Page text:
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Quintessence Publishing: Journals: JAD


The Journal of Adhesive Dentistry

Edited by Prof. Dr. Roland Frankenberger, Prof. Bart Van Meerbeek

ISSN (print) 1461-5185 • ISSN (online) 1757-9988


September/October 2015
Volume 17 , Issue 5

Pages: 421–426
PMID: 26525006
DOI: 10.3290/j.jad.a35013
Share Abstract:

Effects of Different Surface Treatments on Composite Repairs

Graziela Ribeiro Batista / Maria Beatriz Beber Kamozaki / Natália Cortez Gutierrez / Taciana Marco Ferraz Caneppele / Carlos Rocha Gomes Torres

Purpose: To evaluate the influence of different surface treatments on roughness and bond strength of composite repairs.

Materials and Methods: 120 truncated conical specimens were prepared with composite Grandio SO (VOCO) and submitted to 5000 thermal cycles. Specimens were divided into 12 groups (n = 10) regarding the surface treatments: negative control (NC), without treatment; medium-grit diamond bur (MGD); coarse-grit diamond bur (CGD); conventional carbide bur (ConC); crosscut carbide bur (CutC); chemical vapor deposition diamond bur (CVD); sandblasting with aluminum oxide (AlO); Er:YAG laser 200 mJ/10 Hz (Er200); Er:YAG laser 60 mJ/10 Hz (Er50); Nd:YAG laser 120 mJ/15 Hz (Nd120); Nd:YAG laser 60 mJ/ 15Hz (Nd60); air abrasion with 110-μm silica modified aluminum oxide (Rocatec Plus-3M) (SIL). After the surface treatments, the surface roughness (Ra) was measured using a profilometer, and then the adhesive system Admira Bond (VOCO) was applied. Another truncated conical restoration was built up with the same composite over the bonded area of each specimen. In order to evaluate the cohesive strength, double-cone specimens were made and considered as a control group (CoheC). The specimens were submitted to tensile bond strength testing and the obtained data (MPa) were evaluated by one-way ANOVA, Tukey’s and correlation tests.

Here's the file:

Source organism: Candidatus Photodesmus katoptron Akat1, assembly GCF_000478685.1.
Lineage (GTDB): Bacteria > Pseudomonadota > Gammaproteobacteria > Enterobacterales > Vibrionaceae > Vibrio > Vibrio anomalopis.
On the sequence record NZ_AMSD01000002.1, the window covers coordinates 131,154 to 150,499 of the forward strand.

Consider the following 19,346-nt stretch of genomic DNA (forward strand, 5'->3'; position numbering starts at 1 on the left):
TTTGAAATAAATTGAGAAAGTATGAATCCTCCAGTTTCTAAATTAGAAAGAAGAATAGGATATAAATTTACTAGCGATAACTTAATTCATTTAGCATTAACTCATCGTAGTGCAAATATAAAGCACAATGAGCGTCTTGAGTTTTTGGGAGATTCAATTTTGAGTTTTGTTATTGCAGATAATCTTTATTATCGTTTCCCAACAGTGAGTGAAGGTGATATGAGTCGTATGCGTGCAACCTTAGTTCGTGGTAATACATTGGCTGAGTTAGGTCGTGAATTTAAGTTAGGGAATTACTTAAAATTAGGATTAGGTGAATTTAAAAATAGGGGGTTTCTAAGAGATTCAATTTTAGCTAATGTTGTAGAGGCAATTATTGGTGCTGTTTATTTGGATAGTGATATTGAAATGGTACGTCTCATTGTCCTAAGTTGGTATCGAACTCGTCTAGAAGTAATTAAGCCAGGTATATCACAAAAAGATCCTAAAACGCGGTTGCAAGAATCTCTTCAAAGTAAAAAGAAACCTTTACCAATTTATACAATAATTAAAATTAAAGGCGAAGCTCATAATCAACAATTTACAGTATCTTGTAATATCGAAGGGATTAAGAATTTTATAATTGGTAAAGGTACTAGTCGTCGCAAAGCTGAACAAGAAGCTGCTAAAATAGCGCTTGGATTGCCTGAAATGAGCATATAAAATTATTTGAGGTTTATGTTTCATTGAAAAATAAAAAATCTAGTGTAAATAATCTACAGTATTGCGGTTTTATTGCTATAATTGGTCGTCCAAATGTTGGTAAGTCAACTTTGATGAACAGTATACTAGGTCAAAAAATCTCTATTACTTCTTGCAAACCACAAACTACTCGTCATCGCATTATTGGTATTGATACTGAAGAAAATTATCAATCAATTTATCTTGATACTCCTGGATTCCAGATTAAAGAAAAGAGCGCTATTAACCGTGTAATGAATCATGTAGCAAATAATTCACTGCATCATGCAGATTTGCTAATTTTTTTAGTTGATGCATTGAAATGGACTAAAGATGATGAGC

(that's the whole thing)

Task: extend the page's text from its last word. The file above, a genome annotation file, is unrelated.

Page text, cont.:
Results: ANOVA showed significant differences among experimental groups for roughness and adhesive strength (p < 0.00). The roughness values (Ra) were: NC (0.21 ± 0.19)c; ConC (0.30 ± 0.08)c; CutC (0.50 ± 0.22)cd; CVD (0.74 ± 0.14)bd; MGD (0.89 ± 0.39)ab; Er50 (0.89 ± 0.14)ab; AlO (0.90 &plumn 0.07)ab; Nd60 (0.94 ± 0.33)ab; SIL (0.98 ± 0.07)ab; Nd120 (1.10 ± 0.19)a; CGD (1.10 ± 0.32)a; Er200 (1.12 ± 0.21)a. The results of the tensile bond strength test in MPa were: CGD (11.58 ± 3.03)a; MGD (12.66 ± 3.82)ab; NC (13.51 ± 3.95)ab; Nd120 (14.11 ± 5.95)ab; ConC (14.73 ± 6.12)ab; Er200 (15.51 ± 1.45)abc; CVD (15.61 ± 5.00abc; Er50 (16.44 ± 2.75)abc; CutC (16.79 ± 2.98)abc; Nd60 (17.72 ± 2.45)abcd; AlO (18.33 ± 3.19)bcd; SIL (21.13 ± 4.48)cd; CoheC (23.50 ± 5.81)d. The groups followed by the same letters were not statistically significantly different (Tukey’s test). No correlation was found between bond strength and roughness (r = 0.007).

Conclusion: Air abrasion with silica coating (Rocatec) was the only method which resulted in significantly higher bond strength in relation to the negative control group. The increase in laser energy produced a rougher surface, but reduced the bond strength.

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